Increased funding to address severely damaged fish and wildlife habitat in the national forests and grasslands will provide jobs to rural communities that are struggling to cope with the current economic recession. Most of the funding in the program goes directly to on-the-ground work supporting local contractors and specialists. Heavy-equipment operators are particularly well poised to benefit from the program.

“Representative Schrier’s Legacy Roads and Trails bill provides a smart solution to reduce the harmful impacts of national forest roads on water quality and fish, while also providing much-needed jobs and economic benefits to rural communities,” said Megan Birzell, Washington state director for The Wilderness Society.

“Having seen the positive results in Washington State, Representatives Kilmer and Schrier understand why this program is so critical for forests across the country,” said Tom Uniack, executive director for Washington Wild. “We thank them for taking a leadership role in Congress supporting clean water, salmon habitat, and local jobs.”

The Legacy Roads and Trails program, initially established in 2008 (and subsequently defunded in 2018), proved to be an effective, no-waste program with demonstrated results. Over its first 10 years, the program provided employment for 697 – 1,115 Americans annually; made urgent repairs to over 18,000 miles of roads and 5,000 miles of trails; improved over 1,000 stream crossings for fish passage; improved 137 bridges for safety; and reclaimed 7,000 miles of unneeded road. This program has a proven track record of saving taxpayer money, improving habitat, creating jobs, and guaranteeing safer access for all.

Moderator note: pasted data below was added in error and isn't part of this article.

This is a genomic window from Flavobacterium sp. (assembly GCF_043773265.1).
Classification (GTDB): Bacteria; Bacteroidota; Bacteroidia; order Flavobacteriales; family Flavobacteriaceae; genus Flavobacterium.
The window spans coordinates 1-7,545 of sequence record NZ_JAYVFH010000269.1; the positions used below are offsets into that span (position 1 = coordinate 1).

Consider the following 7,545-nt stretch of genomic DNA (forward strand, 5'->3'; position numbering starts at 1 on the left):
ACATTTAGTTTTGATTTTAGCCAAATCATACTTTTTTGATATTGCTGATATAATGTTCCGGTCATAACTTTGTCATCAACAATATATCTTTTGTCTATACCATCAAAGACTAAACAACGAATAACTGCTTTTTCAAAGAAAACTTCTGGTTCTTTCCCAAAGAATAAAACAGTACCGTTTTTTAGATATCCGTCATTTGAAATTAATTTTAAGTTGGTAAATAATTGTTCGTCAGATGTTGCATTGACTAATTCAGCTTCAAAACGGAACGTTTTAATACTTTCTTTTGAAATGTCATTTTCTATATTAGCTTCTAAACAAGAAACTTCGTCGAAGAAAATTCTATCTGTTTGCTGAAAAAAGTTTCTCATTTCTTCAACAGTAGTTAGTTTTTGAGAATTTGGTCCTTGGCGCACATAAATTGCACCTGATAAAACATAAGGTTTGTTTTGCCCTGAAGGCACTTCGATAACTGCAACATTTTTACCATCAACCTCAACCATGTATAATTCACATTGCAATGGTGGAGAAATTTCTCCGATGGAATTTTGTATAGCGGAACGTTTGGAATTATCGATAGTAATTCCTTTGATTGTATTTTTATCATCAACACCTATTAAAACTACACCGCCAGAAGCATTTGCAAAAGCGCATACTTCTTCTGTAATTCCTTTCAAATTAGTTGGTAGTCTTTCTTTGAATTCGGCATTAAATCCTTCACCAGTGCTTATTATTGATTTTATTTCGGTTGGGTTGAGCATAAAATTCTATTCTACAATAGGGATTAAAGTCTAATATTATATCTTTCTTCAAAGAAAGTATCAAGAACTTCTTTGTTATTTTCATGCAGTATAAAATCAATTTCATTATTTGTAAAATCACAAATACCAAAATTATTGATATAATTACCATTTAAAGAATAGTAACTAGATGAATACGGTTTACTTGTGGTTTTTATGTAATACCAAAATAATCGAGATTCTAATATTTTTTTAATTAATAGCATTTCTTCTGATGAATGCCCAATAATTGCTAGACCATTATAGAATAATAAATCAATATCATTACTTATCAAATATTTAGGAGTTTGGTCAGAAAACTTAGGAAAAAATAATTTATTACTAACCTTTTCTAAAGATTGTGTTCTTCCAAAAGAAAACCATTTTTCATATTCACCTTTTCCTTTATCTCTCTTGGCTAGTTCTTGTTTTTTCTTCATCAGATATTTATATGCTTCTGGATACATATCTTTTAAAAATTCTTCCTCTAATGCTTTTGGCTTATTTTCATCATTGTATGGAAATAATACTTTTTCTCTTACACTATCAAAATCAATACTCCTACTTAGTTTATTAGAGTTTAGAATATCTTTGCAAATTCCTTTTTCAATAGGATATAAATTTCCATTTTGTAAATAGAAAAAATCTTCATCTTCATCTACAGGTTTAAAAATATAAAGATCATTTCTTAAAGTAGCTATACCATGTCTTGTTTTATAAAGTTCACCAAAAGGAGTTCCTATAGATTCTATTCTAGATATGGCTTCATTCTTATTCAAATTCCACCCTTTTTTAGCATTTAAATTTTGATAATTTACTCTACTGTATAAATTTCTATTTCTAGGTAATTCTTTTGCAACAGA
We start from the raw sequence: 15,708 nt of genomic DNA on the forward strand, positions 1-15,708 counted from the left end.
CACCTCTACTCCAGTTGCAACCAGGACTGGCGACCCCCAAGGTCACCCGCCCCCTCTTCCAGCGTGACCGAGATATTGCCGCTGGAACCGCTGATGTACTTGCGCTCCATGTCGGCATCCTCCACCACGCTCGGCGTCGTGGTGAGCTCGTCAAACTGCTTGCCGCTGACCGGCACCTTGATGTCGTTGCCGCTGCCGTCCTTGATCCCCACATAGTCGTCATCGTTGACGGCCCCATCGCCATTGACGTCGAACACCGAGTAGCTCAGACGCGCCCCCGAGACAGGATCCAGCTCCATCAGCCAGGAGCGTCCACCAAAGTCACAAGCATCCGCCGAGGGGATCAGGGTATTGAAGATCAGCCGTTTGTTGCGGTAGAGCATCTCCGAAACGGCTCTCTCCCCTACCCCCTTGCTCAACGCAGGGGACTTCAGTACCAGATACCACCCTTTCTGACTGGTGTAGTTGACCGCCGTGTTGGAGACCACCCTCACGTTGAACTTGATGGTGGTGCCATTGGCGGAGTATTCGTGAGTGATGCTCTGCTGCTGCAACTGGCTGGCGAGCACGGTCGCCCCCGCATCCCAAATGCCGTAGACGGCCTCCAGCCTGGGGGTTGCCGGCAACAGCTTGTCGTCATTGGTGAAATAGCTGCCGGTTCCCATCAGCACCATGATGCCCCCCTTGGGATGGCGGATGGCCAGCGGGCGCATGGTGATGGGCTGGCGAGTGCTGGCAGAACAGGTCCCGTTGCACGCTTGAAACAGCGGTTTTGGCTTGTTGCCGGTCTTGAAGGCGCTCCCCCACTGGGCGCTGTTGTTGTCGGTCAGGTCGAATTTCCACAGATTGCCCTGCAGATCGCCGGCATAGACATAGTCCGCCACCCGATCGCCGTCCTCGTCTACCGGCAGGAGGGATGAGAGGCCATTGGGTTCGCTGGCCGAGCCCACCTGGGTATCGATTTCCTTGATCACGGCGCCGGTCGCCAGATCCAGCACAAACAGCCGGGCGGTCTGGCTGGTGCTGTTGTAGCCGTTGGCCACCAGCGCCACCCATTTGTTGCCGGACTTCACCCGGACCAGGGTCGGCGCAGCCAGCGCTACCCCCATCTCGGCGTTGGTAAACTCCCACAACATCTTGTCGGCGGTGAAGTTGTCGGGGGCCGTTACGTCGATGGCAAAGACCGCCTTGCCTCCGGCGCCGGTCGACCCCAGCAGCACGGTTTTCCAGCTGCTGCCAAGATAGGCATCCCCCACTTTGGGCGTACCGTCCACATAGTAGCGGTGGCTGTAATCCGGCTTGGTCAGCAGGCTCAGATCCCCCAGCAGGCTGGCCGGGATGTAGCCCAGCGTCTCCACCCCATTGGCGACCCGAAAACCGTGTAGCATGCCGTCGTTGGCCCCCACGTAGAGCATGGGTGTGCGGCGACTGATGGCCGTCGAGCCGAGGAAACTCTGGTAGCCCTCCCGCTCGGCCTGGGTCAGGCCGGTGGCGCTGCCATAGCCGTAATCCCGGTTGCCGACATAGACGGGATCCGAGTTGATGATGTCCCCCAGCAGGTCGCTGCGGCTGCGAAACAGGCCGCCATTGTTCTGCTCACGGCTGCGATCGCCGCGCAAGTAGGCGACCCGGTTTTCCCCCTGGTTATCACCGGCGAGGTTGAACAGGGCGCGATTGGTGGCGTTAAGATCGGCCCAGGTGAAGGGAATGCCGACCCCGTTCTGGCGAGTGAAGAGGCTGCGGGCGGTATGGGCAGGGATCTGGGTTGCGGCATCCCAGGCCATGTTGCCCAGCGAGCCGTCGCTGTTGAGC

“The Forest Service should be removing old roads, not building new ones,” said Blaine Miller-McFeeley, senior legislative representative at Earthjustice. “That’s why we are so thankful to Congresswoman Schrier for introducing this Legacy Roads and Trails legislation that will invest needed dollars and give shape to an initiative that will help protect the population of everything from grizzly bears to bull trout, not to mention strengthening our forests for carbon sequestration. This proposal is the right one to ensure our forests are climate resilient, and Earthjustice is proud to support it.”

“We are so pleased to see that Representative Schrier is stepping up to enhance U.S. Forest Service lands and the incredible coldwater habitat they provide for trout and salmon,” said Chris Wood, president and CEO of Trout Unlimited. “Forty percent of all blue-ribbon trout streams flow across national forests, and this agency is one of our most important partners. Investments from the Legacy Roads and Trails Program will help us make fishing better, but at the same time improve our water supplies and bring high-paying jobs to rural communities.”

Additional Resources

Cold, clean streams are prime habitat for the  threatened bull trout, whose historic range has shrunk by half.
Cold, clean streams are prime habitat for the threatened bull trout, whose historic range has shrunk by half. (Joel Sartore / National Geographic Stock / U.S. FWS)

Additional Resources